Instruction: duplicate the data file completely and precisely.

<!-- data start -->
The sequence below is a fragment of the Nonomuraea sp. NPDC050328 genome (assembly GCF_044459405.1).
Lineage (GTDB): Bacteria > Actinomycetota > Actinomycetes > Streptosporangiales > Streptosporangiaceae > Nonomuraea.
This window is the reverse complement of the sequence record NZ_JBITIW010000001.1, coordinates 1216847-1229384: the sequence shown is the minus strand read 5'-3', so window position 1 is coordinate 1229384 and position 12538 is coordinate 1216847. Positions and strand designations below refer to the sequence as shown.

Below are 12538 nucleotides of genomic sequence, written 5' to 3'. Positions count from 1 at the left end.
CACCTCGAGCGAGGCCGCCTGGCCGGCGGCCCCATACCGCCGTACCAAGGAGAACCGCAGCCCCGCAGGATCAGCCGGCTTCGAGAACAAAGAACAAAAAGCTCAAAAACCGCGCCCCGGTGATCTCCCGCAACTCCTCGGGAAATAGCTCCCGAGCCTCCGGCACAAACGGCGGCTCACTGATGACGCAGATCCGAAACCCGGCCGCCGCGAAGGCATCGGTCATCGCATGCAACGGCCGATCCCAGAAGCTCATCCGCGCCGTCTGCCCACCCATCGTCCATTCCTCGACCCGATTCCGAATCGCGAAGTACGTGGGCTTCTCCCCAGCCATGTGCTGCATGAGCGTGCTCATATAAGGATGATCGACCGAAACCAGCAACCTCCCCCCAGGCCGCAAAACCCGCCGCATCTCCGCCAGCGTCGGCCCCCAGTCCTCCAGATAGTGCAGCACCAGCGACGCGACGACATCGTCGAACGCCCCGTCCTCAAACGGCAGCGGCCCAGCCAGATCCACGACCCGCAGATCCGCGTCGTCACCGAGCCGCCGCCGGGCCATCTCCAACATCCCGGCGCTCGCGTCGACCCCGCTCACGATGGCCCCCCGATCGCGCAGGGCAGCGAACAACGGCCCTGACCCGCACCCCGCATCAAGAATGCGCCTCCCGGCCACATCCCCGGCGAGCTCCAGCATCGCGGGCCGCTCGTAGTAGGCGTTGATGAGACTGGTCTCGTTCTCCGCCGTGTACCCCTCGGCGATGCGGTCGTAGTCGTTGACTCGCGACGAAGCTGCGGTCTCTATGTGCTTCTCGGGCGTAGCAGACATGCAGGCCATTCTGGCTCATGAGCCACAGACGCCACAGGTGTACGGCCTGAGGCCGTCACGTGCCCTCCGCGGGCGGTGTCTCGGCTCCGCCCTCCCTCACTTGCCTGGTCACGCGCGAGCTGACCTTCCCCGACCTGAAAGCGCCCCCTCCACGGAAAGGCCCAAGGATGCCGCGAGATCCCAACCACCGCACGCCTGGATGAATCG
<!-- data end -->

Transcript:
The sequence below is a fragment of the Nonomuraea sp. NPDC050328 genome (assembly GCF_044459405.1).
Lineage (GTDB): Bacteria > Actinomycetota > Actinomycetes > Streptosporangiales > Streptosporangiaceae > Nonomuraea.
This window is the reverse complement of the sequence record NZ_JBITIW010000001.1, coordinates 1216847-1229384: the sequence shown is the minus strand read 5'-3', so window position 1 is coordinate 1229384 and position 12538 is coordinate 1216847. Positions and strand designations below refer to the sequence as shown.

Below are 12538 nucleotides of genomic sequence, written 5' to 3'. Positions count from 1 at the left end.
CACCTCGAGCGAGGCCGCCTGGCCGGCGGCCCCATACCGCCGTACCAAGGAGAACCGCAGCCCCGCAGGATCAGCCGGCTTCGAGAACAAAGAACAAAAAGCTCAAAAACCGCGCCCCGGTGATCTCCCGCAACTCCTCGGGAAATAGCTCCCGAGCCTCCGGCACAAACGGCGGCTCACTGATGACGCAGATCCGAAACCCGGCCGCCGCGAAGGCATCGGTCATCGCATGCAACGGCCGATCCCAGAAGCTCATCCGCGCCGTCTGCCCACCCATCGTCCATTCCTCGACCCGATTCCGAATCGCGAAGTACGTGGGCTTCTCCCCAGCCATGTGCTGCATGAGCGTGCTCATATAAGGATGATCGACCGAAACCAGCAACCTCCCCCCAGGCCGCAAAACCCGCCGCATCTCCGCCAGCGTCGGCCCCCAGTCCTCCAGATAGTGCAGCACCAGCGACGCGACGACATCGTCGAACGCCCCGTCCTCAAACGGCAGCGGCCCAGCCAGATCCACGACCCGCAGATCCGCGTCGTCACCGAGCCGCCGCCGGGCCATCTCCAACATCCCGGCGCTCGCGTCGACCCCGCTCACGATGGCCCCCCGATCGCGCAGGGCAGCGAACAACGGCCCTGACCCGCACCCCGCATCAAGAATGCGCCTCCCGGCCACATCCCCGGCGAGCTCCAGCATCGCGGGCCGCTCGTAGTAGGCGTTGATGAGACTGGTCTCGTTCTCCGCCGTGTACCCCTCGGCGATGCGGTCGTAGTCGTTGACTCGCGACGAAGCTGCGGTCTCTATGTGCTTCTCGGGCGTAGCAGACATGCAGGCCATTCTGGCTCATGAGCCACAGACGCCACAGGTGTACGGCCTGAGGCCGTCACGTGCCCTCCGCGGGCGGTGTCTCGGCTCCGCCCTCCCTCACTTGCCTGGTCACGCGCGAGCTGACCTTCCCCGACCTGAAAGCGCCCCCTCCACGGAAAGGCCCAAGGATGCCGCGAGATCCCAACCACCGCACGCCTGGATGAATCG